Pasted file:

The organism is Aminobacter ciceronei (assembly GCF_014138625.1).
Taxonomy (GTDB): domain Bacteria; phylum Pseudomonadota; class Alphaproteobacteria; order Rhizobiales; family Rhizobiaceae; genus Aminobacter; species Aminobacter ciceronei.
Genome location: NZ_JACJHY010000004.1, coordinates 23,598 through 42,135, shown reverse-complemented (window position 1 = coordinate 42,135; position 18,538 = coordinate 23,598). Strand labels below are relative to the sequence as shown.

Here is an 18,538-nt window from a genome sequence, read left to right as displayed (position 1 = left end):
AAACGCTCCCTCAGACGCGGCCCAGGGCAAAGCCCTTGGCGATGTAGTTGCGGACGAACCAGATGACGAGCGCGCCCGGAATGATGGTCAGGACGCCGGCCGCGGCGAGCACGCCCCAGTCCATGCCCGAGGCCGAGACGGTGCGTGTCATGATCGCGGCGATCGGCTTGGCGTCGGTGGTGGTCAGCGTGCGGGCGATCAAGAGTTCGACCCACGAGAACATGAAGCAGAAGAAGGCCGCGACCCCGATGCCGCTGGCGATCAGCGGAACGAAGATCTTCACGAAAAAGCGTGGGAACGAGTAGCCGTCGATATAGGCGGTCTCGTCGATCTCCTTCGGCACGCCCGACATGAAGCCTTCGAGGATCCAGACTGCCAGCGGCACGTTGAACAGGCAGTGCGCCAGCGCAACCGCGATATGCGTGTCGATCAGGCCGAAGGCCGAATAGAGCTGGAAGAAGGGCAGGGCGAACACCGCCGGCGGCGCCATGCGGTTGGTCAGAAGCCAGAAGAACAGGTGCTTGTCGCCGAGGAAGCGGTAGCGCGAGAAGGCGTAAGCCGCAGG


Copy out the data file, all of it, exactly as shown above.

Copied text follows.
The organism is Aminobacter ciceronei (assembly GCF_014138625.1).
Taxonomy (GTDB): domain Bacteria; phylum Pseudomonadota; class Alphaproteobacteria; order Rhizobiales; family Rhizobiaceae; genus Aminobacter; species Aminobacter ciceronei.
Genome location: NZ_JACJHY010000004.1, coordinates 23,598 through 42,135, shown reverse-complemented (window position 1 = coordinate 42,135; position 18,538 = coordinate 23,598). Strand labels below are relative to the sequence as shown.

Here is an 18,538-nt window from a genome sequence, read left to right as displayed (position 1 = left end):
AAACGCTCCCTCAGACGCGGCCCAGGGCAAAGCCCTTGGCGATGTAGTTGCGGACGAACCAGATGACGAGCGCGCCCGGAATGATGGTCAGGACGCCGGCCGCGGCGAGCACGCCCCAGTCCATGCCCGAGGCCGAGACGGTGCGTGTCATGATCGCGGCGATCGGCTTGGCGTCGGTGGTGGTCAGCGTGCGGGCGATCAAGAGTTCGACCCACGAGAACATGAAGCAGAAGAAGGCCGCGACCCCGATGCCGCTGGCGATCAGCGGAACGAAGATCTTCACGAAAAAGCGTGGGAACGAGTAGCCGTCGATATAGGCGGTCTCGTCGATCTCCTTCGGCACGCCCGACATGAAGCCTTCGAGGATCCAGACTGCCAGCGGCACGTTGAACAGGCAGTGCGCCAGCGCAACCGCGATATGCGTGTCGATCAGGCCGAAGGCCGAATAGAGCTGGAAGAAGGGCAGGGCGAACACCGCCGGCGGCGCCATGCGGTTGGTCAGAAGCCAGAAGAACAGGTGCTTGTCGCCGAGGAAGCGGTAGCGCGAGAAGGCGTAAGCCGCAGG